The strategy of building halo models to attract attention from both the media and potential customers is nothing new. Generally sane automakers stuff large engines, big wheels and stiffer suspensions into otherwise normal cars and sell them for huge bucks. But ultimately a vehicle’s success is determined by whether it is the bread-and-butter models that are excellent, rather than the fraction of high-performance models that are sold.
|1. The Panamera 4S comes standard with a 4.8-liter V8 that makes 400-hp and 369 ft-lbs of torque.
2. It can hit 60 mph in just 4.8 seconds, or 4.6 seconds with the Sports Chrono Package that adds a “Sport Plus” button that engages the PASM suspension, increases throttle response and shift times while reducing the engagement of the stability control system.
3. Porsche also offers a RWD Panamera S, a 500-hp Turbo model, as well as two new 300-hp V6 models: the Panamera and Panamera 4.
Porsche’s excellent Panamera sedan has answered most of the criticisms leveled at it with supercar-esque performance and limo-beating luxury. As expected, the focus has fallen almost completely on the headline-generating Turbo model and its 500-hp V8. However, the majority of sales will be the newly-introduced V6 models as well as the more reasonably sporty, normally aspirated V8-powered S and 4S. That being said, models like the Panamera 4S are worth a little more attention to see how they stack up to the car’s competition.
NO TURBO, BUT 400-HP IS PLENTY
The basis for the S models rests in a non-turbocharged version of the same 4.8-liter V8 engine that puts out 400-hp at 6500 rpm and 370 ft-lbs of torque from 3500-5000 rpm. As with the Turbo, the regular V8s use the same seven-speed PDK dual-clutch transmission, which routes power to the rear wheels in the S, or all four wheels in the 4S. The 0-60 mph times are up from the Turbo’s four-second range to 5.2 for the S and 4.8 for the 4S, but using the optional Sport Chrono Pack’s launch control pulls back two tenths for each.
Although the Porsche’s ultimate pace might be reduced, the noise it makes is still guaranteed to raise the hair on your neck. Freed of the turbo muffle, that bent-eight is happy to sing a baritone solo, revving freely with heavy applications of throttle. You feel happy that this engine is finally burst free of the Cayenne’s heavy restraints to do double-duty in a vehicle more suited to the Porsche crest.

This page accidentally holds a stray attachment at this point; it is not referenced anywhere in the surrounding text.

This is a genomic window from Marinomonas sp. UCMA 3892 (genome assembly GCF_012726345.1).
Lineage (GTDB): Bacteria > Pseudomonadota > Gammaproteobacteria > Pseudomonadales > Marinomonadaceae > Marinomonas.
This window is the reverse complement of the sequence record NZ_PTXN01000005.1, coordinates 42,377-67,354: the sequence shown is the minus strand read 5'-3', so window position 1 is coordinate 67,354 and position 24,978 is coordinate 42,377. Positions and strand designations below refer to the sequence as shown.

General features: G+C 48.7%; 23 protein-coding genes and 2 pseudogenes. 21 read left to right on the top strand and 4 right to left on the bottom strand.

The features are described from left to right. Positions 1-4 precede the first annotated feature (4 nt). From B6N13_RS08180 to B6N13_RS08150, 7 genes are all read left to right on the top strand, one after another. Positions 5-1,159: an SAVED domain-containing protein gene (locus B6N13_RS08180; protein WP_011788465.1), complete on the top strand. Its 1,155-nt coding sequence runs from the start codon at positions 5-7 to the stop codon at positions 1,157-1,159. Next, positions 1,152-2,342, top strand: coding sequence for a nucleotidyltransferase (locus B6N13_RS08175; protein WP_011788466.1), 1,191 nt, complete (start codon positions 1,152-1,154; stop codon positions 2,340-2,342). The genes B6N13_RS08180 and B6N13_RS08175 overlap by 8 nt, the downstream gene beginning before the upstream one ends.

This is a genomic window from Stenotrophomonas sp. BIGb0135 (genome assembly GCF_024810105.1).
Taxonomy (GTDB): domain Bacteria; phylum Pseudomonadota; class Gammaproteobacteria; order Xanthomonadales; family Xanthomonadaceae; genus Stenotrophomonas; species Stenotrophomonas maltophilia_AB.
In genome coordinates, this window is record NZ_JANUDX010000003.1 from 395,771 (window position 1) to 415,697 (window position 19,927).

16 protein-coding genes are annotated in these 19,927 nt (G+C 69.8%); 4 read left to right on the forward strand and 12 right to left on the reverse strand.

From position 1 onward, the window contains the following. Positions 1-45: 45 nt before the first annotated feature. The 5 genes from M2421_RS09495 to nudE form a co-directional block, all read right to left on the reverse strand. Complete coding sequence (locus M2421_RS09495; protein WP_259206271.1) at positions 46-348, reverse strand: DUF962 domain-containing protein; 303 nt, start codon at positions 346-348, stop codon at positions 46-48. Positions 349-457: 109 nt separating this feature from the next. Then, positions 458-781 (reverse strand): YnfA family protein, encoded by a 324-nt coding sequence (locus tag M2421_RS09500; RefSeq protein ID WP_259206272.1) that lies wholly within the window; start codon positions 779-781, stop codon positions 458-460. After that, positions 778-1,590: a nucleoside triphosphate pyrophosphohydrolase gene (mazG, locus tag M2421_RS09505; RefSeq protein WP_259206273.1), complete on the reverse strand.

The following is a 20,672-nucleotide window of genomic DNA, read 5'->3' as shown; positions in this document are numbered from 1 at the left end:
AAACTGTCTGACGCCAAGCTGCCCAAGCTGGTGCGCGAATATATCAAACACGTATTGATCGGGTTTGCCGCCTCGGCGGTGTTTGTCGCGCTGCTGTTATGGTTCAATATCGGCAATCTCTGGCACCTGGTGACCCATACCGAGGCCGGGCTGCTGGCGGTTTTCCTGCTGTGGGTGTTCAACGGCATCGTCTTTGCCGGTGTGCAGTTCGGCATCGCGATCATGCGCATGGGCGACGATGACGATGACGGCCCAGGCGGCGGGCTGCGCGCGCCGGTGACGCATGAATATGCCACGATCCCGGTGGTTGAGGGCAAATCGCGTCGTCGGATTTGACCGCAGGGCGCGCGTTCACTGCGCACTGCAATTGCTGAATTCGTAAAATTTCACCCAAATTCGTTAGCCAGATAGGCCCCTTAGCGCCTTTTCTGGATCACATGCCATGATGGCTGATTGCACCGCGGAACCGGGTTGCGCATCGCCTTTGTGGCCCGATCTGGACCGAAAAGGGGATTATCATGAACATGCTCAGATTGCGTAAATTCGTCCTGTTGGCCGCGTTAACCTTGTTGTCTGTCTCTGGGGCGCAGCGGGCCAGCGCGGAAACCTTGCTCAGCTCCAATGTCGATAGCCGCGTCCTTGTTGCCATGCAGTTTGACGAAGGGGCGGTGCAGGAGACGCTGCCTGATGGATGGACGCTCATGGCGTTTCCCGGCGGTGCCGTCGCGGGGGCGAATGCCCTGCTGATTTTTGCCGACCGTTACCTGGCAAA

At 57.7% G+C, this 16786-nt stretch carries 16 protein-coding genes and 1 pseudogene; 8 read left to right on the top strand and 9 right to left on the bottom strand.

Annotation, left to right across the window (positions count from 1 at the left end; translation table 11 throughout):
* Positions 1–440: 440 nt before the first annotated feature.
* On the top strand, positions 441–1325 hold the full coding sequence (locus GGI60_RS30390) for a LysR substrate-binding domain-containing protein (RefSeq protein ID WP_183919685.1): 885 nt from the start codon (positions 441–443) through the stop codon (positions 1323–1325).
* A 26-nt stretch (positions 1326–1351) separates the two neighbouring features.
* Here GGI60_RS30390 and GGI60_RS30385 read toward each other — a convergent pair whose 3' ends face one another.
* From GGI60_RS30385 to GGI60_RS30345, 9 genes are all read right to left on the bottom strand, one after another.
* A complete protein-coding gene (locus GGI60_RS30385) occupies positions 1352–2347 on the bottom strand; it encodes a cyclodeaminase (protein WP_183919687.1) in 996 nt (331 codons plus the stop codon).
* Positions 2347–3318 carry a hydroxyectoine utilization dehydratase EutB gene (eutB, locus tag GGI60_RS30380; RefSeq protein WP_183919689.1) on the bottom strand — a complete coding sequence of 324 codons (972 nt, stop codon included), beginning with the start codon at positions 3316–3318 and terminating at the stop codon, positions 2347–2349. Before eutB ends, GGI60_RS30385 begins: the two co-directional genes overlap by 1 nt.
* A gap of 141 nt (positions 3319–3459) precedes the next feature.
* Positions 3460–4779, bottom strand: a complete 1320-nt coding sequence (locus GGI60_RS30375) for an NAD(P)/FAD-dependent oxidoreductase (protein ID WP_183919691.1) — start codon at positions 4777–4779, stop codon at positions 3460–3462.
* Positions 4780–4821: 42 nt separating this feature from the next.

Come to that first corner, and the Panamera 4S behaves differently than the Turbo. While both share the company’s excellent Porsche Active Suspension Management (PASM) that adjusts damping through Comfort, Sport and Sport Plus settings, only the Turbo comes with adaptive air suspension, which automatically adjusts spring rates and ride height. The S’ lighter weight steel springs – along with the smaller standard brake discs and 18-in wheels – means less rotational mass and unsprung weight, and that translates into better steering feel.
At a Panamera event held at Road America last fall, it was no surprise that legendary Porsche racer/owner Hurley Haywood preferred the simplicity of the rear-wheel-drive S over the Turbo’s extra weight and power. However, those who live in snowier climes may appreciate the added security of the all-wheel drive 4S.
An added benefit to the diet is an improvement over the already impressive fuel economy: both the S and 4S are rated at 16/24 mpg (city/hwy) versus 15/23 mpg for the Turbo.
PURE LUXURY, FOR FOUR
Thankfully, the V8’s cabin retains the same impressive finishes and relatively generous level of standard equipment found in the Turbo. That means standard power windows, locks, mirrors and an automatic tailgate, along with rear-park assist, eight-way power seats, split-folding rear seats, and a three-spoke multi-function steering wheel adjustable for reach and rake.
Visually, the S differs from the Turbo with a one-piece movable rear wing, smaller wheels, black side vents, and other very minor details.
Popular style and comfort upgrades are sure to include the Bermester High-End sound system ($5,690), the ultra-supportive Sport Seats at $3,200 and any number of 19- or 20-in wheels, which start at $1,500 and climb from there. Performance options are plentiful, as expected. Adaptive Air Suspension ($1,990), Variable Assist Power Steering ($270) and the Sport Chrono Package ($1,320) are reasonable choices. Porsche Dynamic Chassis Control with a rear-diff lock ($4,460), Sport Exhaust ($2,950) and the ceramic composite brakes ($8,150) require some serious coin to consider.
Porsche’s big advantage is pricing. The regular S is priced within a few thousand dollars of both the 400-hp BMW 750i and the 382-hp Mercedes-Benz S550. Neither could be called anywhere near as enthusiastic a vehicle as the Panamera – at least without dipping heavily into the option sheet. However, for those who are looking for a more traditional big-salary-big-sedan choice, the Bimmer or ‘Benz might be a vehicle that requires fewer compromises. Some customers just can’t fathom spending 90 grand on a five-door hatchback, while others would need five seats – something no Panamera delivers for now.
For those looking for the ultimate four-door performance machine, though, Porsche delivers – even with the more basic S and 4S. And if you’re careful with the options list, there’s a good chance you can keep the price from breaking six figures.